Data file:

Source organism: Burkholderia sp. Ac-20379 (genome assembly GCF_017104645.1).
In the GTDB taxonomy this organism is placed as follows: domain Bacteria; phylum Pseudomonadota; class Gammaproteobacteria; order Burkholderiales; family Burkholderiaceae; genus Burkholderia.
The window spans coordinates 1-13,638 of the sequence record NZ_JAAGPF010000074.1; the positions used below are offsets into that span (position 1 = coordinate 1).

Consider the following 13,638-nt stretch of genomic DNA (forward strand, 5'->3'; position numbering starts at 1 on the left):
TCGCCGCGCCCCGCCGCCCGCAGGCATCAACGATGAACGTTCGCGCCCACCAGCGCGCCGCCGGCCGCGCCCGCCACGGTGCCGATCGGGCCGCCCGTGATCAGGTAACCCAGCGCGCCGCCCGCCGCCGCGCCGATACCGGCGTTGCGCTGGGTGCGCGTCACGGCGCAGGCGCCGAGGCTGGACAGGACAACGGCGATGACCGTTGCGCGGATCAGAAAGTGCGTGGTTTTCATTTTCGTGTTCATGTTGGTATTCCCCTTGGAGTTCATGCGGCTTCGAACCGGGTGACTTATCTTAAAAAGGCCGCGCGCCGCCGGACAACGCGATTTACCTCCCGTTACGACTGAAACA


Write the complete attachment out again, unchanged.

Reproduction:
Source organism: Burkholderia sp. Ac-20379 (genome assembly GCF_017104645.1).
In the GTDB taxonomy this organism is placed as follows: domain Bacteria; phylum Pseudomonadota; class Gammaproteobacteria; order Burkholderiales; family Burkholderiaceae; genus Burkholderia.
The window spans coordinates 1-13,638 of the sequence record NZ_JAAGPF010000074.1; the positions used below are offsets into that span (position 1 = coordinate 1).

Consider the following 13,638-nt stretch of genomic DNA (forward strand, 5'->3'; position numbering starts at 1 on the left):
TCGCCGCGCCCCGCCGCCCGCAGGCATCAACGATGAACGTTCGCGCCCACCAGCGCGCCGCCGGCCGCGCCCGCCACGGTGCCGATCGGGCCGCCCGTGATCAGGTAACCCAGCGCGCCGCCCGCCGCCGCGCCGATACCGGCGTTGCGCTGGGTGCGCGTCACGGCGCAGGCGCCGAGGCTGGACAGGACAACGGCGATGACCGTTGCGCGGATCAGAAAGTGCGTGGTTTTCATTTTCGTGTTCATGTTGGTATTCCCCTTGGAGTTCATGCGGCTTCGAACCGGGTGACTTATCTTAAAAAGGCCGCGCGCCGCCGGACAACGCGATTTACCTCCCGTTACGACTGAAACA